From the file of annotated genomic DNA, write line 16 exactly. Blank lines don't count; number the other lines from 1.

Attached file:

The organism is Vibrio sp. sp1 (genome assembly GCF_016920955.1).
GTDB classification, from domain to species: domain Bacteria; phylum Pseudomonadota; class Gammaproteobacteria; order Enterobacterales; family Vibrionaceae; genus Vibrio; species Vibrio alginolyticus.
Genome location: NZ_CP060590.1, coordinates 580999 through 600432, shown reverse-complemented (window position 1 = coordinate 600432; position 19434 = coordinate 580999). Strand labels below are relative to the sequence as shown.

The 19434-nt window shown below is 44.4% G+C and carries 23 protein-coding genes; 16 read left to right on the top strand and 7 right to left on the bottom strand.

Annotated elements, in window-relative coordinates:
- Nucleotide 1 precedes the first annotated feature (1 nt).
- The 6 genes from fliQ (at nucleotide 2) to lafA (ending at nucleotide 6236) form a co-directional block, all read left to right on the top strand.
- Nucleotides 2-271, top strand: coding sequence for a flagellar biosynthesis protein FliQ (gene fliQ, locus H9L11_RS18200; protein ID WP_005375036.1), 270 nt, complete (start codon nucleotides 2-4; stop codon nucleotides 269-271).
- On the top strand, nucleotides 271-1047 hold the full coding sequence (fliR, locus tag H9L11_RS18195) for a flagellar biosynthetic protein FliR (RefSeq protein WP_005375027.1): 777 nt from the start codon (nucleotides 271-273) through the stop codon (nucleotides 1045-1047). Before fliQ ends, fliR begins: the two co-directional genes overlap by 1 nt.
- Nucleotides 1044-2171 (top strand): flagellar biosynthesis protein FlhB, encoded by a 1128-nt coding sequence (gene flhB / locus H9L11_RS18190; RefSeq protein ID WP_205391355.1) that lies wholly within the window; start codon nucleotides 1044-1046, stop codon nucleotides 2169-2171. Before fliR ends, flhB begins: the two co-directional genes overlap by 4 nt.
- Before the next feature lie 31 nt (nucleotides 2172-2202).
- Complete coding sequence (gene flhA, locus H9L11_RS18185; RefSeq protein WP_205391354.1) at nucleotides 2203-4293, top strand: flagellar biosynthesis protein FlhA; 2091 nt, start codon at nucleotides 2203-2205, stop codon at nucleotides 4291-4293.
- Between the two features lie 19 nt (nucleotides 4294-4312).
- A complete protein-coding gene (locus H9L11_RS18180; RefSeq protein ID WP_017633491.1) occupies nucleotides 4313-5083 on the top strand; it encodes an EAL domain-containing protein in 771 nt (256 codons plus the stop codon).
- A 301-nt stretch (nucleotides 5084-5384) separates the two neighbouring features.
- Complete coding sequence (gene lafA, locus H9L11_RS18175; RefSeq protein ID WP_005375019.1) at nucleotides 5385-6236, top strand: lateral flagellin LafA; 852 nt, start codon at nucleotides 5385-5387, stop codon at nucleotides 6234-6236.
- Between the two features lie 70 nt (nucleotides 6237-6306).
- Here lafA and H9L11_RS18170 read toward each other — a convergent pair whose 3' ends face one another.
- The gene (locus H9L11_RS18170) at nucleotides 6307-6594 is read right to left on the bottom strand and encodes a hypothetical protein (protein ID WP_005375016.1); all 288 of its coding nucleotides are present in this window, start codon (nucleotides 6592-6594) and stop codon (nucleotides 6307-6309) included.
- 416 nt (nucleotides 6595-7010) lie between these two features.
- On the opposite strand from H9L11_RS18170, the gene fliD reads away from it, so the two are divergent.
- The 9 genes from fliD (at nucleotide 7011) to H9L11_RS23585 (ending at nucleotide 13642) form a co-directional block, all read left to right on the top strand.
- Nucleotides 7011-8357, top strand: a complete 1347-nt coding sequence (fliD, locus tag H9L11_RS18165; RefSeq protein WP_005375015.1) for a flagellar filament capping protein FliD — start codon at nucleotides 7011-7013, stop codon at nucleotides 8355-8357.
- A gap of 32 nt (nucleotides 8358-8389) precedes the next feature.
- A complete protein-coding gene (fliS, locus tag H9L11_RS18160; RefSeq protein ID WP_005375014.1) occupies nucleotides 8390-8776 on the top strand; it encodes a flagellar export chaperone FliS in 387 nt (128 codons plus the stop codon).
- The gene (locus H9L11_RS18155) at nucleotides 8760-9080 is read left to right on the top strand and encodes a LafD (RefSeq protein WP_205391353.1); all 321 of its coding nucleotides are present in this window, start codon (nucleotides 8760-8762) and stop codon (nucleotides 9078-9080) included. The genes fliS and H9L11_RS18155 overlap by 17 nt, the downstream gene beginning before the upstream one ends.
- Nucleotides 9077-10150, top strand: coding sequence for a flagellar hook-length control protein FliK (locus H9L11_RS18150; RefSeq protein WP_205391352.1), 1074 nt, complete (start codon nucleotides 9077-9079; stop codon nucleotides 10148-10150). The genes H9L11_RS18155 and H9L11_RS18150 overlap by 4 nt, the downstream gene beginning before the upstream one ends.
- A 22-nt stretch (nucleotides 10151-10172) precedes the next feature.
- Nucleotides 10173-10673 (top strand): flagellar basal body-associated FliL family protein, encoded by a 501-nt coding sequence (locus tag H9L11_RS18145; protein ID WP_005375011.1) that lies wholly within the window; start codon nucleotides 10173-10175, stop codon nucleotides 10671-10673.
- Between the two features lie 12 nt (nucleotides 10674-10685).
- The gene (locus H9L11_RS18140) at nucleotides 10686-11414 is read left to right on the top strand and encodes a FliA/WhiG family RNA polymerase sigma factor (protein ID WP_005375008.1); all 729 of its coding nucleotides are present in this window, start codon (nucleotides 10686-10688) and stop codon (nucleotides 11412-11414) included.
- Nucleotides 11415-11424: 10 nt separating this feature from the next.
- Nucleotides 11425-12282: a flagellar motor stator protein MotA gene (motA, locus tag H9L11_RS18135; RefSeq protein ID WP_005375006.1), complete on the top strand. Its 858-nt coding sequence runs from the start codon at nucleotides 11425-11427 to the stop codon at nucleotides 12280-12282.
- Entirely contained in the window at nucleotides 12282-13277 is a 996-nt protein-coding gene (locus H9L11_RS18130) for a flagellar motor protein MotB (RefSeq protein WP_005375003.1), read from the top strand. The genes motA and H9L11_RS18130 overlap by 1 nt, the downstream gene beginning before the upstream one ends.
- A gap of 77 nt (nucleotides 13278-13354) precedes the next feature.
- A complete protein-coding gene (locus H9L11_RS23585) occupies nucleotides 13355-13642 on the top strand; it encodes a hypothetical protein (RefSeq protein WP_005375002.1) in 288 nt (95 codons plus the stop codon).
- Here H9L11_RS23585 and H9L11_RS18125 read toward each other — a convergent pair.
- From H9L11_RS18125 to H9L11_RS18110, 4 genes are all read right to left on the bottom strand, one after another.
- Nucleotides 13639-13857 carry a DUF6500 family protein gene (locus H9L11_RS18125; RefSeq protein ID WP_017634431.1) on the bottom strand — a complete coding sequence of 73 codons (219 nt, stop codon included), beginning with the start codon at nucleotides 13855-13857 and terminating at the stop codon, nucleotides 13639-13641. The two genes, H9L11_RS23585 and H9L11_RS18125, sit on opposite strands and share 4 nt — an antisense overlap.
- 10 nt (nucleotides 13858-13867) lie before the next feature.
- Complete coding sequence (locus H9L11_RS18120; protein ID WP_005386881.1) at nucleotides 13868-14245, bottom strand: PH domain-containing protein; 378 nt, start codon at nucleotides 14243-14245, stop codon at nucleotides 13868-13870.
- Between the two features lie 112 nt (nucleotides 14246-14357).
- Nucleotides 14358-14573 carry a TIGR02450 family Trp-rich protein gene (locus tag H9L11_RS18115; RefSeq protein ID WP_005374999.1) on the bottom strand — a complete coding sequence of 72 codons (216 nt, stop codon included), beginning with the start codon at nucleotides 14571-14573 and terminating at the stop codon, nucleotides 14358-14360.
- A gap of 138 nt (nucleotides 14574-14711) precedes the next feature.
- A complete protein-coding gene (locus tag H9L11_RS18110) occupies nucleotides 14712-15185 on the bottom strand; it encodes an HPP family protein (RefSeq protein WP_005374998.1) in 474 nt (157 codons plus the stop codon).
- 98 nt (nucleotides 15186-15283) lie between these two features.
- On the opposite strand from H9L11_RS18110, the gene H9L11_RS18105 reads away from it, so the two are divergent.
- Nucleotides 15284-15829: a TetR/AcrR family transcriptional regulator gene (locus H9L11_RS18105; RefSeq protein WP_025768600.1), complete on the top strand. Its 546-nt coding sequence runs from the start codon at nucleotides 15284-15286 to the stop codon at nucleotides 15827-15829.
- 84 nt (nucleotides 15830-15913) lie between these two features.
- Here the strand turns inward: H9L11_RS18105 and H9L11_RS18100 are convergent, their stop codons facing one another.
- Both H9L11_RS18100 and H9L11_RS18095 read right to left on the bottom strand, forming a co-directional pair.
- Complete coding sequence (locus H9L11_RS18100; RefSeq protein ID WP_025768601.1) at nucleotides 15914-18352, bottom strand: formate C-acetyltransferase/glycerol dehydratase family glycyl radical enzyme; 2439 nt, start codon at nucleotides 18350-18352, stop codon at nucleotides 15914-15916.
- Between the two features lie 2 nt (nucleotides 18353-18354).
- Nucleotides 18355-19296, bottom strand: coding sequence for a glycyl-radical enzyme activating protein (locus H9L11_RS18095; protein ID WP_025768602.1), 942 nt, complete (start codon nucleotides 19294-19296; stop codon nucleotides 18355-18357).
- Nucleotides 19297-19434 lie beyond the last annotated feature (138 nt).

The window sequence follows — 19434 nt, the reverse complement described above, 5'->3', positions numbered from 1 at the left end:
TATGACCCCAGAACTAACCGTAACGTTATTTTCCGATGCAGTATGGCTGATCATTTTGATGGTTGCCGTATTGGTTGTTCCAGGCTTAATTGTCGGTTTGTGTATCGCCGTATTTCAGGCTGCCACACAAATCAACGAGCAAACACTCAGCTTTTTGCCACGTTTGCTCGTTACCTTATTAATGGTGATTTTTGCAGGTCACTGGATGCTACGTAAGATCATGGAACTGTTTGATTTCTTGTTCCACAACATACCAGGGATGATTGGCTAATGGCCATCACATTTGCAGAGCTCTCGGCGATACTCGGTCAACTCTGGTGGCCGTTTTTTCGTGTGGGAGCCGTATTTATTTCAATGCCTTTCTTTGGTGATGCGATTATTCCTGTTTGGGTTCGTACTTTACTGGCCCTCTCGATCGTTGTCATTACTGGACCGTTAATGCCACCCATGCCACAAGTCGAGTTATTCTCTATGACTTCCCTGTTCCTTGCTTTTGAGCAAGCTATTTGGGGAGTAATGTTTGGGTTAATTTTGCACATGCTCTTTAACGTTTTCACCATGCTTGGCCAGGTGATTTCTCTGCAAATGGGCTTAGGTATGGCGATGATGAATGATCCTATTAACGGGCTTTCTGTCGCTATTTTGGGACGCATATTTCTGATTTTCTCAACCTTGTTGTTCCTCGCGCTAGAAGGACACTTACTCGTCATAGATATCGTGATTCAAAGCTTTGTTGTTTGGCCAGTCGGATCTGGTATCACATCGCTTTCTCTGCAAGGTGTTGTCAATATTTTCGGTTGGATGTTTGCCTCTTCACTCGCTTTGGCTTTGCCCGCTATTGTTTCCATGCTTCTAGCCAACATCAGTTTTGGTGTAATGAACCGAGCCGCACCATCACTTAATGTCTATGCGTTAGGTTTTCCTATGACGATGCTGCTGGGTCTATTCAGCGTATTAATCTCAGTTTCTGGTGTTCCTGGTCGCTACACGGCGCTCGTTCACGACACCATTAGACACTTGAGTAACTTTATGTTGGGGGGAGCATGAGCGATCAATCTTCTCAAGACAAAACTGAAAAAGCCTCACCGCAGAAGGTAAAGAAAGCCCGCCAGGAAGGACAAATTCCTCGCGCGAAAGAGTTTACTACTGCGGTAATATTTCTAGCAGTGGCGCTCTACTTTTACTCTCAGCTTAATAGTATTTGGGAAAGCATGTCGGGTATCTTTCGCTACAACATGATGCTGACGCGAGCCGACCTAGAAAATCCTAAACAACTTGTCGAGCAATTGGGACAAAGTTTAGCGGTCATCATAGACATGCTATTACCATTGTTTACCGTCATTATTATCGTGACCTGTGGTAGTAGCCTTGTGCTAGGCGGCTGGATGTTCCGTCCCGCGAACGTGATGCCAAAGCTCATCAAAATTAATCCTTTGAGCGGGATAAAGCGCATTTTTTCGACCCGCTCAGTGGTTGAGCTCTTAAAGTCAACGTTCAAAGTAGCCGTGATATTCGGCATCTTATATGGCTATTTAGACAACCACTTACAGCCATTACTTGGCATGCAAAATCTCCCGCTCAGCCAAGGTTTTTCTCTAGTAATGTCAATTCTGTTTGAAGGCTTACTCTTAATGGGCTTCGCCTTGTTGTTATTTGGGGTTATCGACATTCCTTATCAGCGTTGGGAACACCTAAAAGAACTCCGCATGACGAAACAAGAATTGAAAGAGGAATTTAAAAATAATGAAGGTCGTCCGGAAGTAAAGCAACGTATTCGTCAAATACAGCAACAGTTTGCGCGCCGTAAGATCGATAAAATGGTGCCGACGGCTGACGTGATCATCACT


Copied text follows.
- Complete coding sequence (gene lafA, locus H9L11_RS18175; RefSeq protein ID WP_005375019.1) at nucleotides 5385-6236, top strand: lateral flagellin LafA; 852 nt, start codon at nucleotides 5385-5387, stop codon at nucleotides 6234-6236.